So You Bunheads Think You Can Dance Moms?

As a dancer, dance lover and self-proclaimed reality television enthusiast, to say I’ve been excited about the smorgasbord of dance shows on primetime would be an understatement. I’ve been following Dance Moms, Bunheads, and So You Think You Can Dance (to name a few) religiously, even getting my mom and grandma hooked, too! Although I think they’re all great in their own respective lights, in the words of Peter Griffin, some things just “grind my gears” about these shows.

After the top 20 were presented on SYTYCD last week, I told Maika who I felt should and shouldn’t have gone onto the show. Of course I think everyone chosen is talented and what not, but I couldn’t help but think of Vegas week where I picked my personal favorites. One dancer in particular, Cyrus “Glitch” Spencer, (besides being awesome) is one of the top 10 males of the season. After having to dance for his life during Vegas week, I noticed something.

Cyrus "Glitch" Spencer, So You Think You Can Dance

Some of the most interesting dancers of the season were quitting or giving up on themselves, not even trying to make it to the next round or attempting to dance for their lives. I don’t think it’s because they were unmotivated or less talented than some of the other dancers, but because of their limited training. I’m not saying SYTYCD should make its choreography easier, but I think it’s important to note that not everyone can afford to be trained in ballet, jazz, hip hop, lyrical, etc. and as a result, people will leave. Food for thought: Four of the people who bowed out of the competition were black guys. Coincidence?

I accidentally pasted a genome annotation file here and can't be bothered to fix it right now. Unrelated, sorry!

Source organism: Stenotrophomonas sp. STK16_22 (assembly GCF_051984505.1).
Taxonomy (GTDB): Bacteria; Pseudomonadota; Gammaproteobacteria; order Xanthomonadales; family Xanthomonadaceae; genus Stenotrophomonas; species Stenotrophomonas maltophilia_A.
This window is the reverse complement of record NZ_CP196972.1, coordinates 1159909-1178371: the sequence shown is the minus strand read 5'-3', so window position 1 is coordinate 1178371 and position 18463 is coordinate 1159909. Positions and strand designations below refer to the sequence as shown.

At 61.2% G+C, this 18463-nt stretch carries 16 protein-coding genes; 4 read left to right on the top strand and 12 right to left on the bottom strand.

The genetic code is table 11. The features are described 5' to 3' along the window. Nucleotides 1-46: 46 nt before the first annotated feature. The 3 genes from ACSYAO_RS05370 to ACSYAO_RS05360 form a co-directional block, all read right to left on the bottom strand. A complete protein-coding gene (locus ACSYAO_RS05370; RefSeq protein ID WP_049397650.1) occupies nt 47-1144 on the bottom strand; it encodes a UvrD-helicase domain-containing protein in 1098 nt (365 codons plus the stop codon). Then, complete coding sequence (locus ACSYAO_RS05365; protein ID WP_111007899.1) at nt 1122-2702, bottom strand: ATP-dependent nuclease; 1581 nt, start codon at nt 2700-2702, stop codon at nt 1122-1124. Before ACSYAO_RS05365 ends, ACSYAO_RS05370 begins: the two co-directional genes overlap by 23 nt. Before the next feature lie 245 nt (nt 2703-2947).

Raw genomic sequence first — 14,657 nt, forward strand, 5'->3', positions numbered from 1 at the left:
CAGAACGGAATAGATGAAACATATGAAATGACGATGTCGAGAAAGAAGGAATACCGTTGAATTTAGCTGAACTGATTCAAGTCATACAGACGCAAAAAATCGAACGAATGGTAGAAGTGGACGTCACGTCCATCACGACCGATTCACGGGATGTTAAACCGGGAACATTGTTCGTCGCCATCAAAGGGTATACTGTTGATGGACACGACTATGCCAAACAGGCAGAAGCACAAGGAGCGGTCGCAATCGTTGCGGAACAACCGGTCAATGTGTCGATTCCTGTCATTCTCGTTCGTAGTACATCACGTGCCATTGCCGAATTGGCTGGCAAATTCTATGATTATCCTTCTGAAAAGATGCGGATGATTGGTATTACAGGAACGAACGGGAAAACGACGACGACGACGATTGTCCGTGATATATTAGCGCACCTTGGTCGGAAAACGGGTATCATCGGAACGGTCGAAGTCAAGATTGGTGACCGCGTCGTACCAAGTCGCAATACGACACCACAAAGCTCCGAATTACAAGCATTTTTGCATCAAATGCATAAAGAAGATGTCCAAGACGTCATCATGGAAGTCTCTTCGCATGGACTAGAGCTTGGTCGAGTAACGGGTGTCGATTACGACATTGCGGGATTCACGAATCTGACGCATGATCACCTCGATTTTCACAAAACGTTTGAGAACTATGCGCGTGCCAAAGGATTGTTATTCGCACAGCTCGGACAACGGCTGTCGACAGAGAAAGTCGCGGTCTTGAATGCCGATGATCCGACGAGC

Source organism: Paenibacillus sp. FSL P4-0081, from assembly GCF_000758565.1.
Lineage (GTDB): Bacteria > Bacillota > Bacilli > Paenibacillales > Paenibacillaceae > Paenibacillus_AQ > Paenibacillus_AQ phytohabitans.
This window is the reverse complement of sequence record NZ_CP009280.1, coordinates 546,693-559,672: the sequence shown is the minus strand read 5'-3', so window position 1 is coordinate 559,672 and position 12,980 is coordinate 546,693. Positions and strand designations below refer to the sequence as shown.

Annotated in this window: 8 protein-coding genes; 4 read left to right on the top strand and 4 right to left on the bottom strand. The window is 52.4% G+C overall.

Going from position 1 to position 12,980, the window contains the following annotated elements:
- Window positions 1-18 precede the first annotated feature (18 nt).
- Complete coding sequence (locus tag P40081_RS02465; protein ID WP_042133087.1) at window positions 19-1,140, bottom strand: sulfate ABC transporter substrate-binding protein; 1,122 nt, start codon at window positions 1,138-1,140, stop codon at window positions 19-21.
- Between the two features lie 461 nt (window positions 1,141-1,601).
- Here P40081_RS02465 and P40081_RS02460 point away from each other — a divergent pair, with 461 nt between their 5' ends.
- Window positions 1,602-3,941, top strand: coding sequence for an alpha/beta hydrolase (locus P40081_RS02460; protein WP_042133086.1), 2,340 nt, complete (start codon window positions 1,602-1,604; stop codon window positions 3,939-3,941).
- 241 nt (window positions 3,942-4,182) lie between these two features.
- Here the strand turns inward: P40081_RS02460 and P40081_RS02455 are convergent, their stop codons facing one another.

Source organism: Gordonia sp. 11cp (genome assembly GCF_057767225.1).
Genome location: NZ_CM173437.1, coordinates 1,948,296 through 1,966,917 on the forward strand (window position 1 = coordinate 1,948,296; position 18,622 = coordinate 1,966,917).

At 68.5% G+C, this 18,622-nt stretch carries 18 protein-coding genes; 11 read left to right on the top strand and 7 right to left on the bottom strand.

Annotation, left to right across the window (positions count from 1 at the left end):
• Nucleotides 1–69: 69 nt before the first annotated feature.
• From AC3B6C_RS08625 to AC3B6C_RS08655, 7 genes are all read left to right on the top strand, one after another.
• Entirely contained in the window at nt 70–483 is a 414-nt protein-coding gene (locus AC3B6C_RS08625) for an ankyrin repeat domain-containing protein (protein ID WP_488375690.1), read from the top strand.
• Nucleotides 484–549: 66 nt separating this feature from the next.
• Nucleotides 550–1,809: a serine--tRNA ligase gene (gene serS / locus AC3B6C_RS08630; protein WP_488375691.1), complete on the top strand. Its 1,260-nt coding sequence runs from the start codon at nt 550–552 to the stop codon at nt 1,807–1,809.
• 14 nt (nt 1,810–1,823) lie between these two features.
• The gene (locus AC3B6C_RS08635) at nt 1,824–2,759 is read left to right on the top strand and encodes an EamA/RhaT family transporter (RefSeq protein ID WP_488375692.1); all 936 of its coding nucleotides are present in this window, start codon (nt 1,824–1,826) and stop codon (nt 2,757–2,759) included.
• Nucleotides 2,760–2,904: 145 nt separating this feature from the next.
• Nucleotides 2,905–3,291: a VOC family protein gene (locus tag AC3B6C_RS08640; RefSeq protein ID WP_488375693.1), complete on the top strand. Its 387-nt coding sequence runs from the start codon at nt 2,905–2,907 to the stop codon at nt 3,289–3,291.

As for ABC Family’s new show Bunheads, I think it’s… Interesting. I didn’t really watch Gilmore Girls growing up, so I didn’t understand the big deal of Amy Sherman-Palladino creating a new show but apparently this woman creates magic. The premise is cute enough; a former Las Vegas showgirl moves to Paradise, California with her husband that she married on a drunken whim. I think that Shonda Rhimes, the creator, writer, and executive producer of ABC hits like Grey’s Anatomy and Private Practice, tweeted my thoughts after watching the series premiere a few weeks ago.

Shonda Rhimes Tweet, Shonda Rhimes Twitter, Shonda Rhimes Bunheads tweet

Granted, I don’t have any kids but she’s right. The lack of diversity on television alone is pretty evident, so why did I expect a show about dance to be any different? Silly me.  After the premiere, I did notice three or four characters of color added to the show in a matter of two episodes but they don’t have any speaking lines.

Now to my family’s favorite: Dance Moms (not to be confused with Dance Moms: Miami which we also love but is on a mid-season hiatus). Aggressive perfectionist choreographer Abby Lee Miller pushes her kids to become stars. That’s fine and dandy, but for one of her dancers, the only black girl Nia, it’s often at the expense of making her dance to stereotypically “ethnic” pieces or themes.

Nia Dance Moms, black girl on dance moms

Meet Laquifa. Seriously. Her solo was called “They Call Me Laquifa”.

Abby’s even said, in so many words, that Nia needs to learn ethnic dances because those are the pieces she’ll be auditioning for in the future. WHAT?? To make things worse, whenever her mom Holly speaks up about not wanting her daughter to carry a gun in a dance, play the role of a bully, or anything that she doesn’t agree with Abby makes Holly the villain, claiming she’s ruining her daughter’s dance career. *Enter eye roll here*

Now don’t get me wrong, I’m not saying people are always maliciously going out of their way to be racist or anything, but there’s something about dance and black people on television that’s always off. Or is it black people on television in general? Or maybe it’s a class thing? Or is it just me?

*Kanye shrug*

What are your thoughts?

xoxo, Jessica

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